Nearly 2 million households owe $15 billion in back rent as eviction moratorium expires

The Supreme Court ruled that “clear and specific congressional authorization, via new legislation would be necessary” for another extension.

Updated: July 31, 2021 - 11:39pm

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As many as 1.95 million households across America owed a collective $15 billion in back rent when a nationwide eviction moratorium expired this weekend, according to Federal Reserve Bank of Philadelphia estimates.

That number will reach 2 million by December, according to the report released Friday. In Pennsylvania, about 60,000 renter households will owe $412 million come August.

The U.S. Centers for Disease Control and Prevention (CDC) made one final 30-day extension of the Emergency Rental Assistance Program through July 31. President Joe Biden’s administration said its “hands are tied” by the courts on the matter and any further relief must come from Congress itself.

“Given the recent spread of the delta variant, including among those Americans both most likely to face evictions and lacking vaccinations, President Biden would have strongly supported a decision by the CDC to further extend this eviction moratorium to protect renters at this moment of heightened vulnerability,” White House press secretary Jen Psaki said in a news release. “Unfortunately, the Supreme Court has made clear that this option is no longer available.”

Rep. Cori Bush, D-Mo., staged a protest at the US Capitol on Saturday night to contest the fact that Congress failed to pass legislation to extend the moratorium.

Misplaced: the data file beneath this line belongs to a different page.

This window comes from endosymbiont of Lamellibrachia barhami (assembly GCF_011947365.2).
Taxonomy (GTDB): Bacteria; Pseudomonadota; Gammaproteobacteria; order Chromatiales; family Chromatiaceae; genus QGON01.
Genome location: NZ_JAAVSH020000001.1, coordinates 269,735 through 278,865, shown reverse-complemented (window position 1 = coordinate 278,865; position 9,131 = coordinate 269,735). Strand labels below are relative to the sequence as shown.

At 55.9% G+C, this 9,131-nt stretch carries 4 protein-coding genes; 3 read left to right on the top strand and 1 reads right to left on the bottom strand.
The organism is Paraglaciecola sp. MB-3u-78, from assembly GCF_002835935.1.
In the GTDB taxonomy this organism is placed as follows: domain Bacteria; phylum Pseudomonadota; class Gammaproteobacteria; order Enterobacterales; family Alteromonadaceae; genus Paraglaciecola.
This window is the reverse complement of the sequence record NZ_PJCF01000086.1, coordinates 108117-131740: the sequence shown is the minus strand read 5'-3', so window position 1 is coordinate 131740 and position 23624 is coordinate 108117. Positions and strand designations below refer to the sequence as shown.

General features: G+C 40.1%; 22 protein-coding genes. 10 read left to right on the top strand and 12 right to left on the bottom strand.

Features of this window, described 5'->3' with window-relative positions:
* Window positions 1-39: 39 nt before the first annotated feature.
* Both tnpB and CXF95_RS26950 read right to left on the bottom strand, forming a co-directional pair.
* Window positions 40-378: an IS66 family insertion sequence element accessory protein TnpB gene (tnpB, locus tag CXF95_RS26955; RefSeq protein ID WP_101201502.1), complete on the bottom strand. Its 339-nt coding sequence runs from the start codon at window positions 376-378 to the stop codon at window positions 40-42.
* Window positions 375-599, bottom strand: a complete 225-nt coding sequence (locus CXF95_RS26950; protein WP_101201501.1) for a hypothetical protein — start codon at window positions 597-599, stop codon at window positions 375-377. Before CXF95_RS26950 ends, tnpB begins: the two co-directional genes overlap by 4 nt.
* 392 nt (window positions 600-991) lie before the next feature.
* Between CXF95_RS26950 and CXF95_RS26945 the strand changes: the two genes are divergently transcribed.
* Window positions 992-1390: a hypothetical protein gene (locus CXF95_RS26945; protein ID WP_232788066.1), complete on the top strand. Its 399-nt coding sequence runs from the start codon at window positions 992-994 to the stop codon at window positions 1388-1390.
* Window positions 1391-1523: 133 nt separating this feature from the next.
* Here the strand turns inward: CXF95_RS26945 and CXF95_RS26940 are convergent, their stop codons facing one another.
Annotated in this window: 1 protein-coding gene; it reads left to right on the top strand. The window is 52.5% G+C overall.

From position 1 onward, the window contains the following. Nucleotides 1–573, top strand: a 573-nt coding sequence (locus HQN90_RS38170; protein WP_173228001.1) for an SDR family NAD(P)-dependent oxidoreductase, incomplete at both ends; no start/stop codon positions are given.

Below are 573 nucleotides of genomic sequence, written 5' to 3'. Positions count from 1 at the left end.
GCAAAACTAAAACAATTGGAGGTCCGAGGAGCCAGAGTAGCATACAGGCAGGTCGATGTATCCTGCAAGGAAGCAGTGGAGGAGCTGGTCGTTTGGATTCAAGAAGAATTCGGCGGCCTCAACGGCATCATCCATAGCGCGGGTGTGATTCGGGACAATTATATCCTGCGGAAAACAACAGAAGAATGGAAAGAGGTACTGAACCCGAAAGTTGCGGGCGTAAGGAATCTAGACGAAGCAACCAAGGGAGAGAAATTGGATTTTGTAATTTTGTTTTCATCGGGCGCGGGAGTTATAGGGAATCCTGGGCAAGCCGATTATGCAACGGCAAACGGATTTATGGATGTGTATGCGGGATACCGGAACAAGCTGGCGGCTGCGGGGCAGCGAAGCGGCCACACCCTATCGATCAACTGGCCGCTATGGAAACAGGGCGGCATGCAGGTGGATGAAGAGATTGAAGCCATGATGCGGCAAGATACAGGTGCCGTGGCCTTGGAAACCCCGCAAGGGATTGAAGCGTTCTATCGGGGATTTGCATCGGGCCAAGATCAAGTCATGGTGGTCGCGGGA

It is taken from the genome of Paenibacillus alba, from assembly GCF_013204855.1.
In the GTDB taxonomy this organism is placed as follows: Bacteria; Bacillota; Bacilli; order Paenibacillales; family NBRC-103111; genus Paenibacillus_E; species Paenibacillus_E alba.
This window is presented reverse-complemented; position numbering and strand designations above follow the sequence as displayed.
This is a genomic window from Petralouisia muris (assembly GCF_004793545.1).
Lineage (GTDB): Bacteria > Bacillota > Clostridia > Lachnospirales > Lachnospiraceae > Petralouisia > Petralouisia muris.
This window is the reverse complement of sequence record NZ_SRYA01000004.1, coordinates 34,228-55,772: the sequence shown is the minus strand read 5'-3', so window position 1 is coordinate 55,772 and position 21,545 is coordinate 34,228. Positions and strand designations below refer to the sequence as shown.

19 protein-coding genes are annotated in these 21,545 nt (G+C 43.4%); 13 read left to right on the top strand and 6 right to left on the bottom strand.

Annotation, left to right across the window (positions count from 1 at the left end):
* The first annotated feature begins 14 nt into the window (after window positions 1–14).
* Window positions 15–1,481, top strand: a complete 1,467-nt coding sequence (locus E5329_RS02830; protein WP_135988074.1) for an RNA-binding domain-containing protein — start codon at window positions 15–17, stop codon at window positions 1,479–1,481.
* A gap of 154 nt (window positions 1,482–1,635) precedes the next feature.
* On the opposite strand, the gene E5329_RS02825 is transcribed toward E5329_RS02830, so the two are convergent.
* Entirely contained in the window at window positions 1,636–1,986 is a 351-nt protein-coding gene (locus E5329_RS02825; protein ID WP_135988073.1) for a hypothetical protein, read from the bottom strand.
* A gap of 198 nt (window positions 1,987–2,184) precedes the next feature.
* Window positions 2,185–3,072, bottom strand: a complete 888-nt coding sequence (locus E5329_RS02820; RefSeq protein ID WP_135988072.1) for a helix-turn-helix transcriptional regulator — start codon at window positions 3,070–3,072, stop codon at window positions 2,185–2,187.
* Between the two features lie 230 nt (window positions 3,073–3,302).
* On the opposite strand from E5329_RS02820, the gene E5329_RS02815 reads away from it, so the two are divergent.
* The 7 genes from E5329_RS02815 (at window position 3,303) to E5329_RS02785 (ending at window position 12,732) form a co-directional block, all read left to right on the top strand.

In June, the Supreme Court of the United States ruled that “clear and specific congressional authorization, via new legislation would be necessary” for another extension.

“In light of the Supreme Court’s ruling, the President calls on Congress to extend the eviction moratorium to protect such vulnerable renters and their families without delay,” Psaki said.

The administration also asked the U.S. Departments of Housing and Urban Development, Agriculture, and Veterans Affairs to extend their respective moratoriums to protect Americans living in federally-insured, single family homes through the end of September.

“The President has also asked these and other departments to do everything in their power so that owners and operators of federally-assisted and financed rental housing seek Emergency Rental Assistance to make themselves whole while keeping families in secure and safe housing – before moving toward eviction,” she said.

“The CDC’s eviction moratorium has been critical in helping people stay housed and avoid a wave of evictions and homelessness as Pennsylvania and the nation experience continued economic insecurity, but we must prepare for what may come when the moratorium ends,” Snead said.

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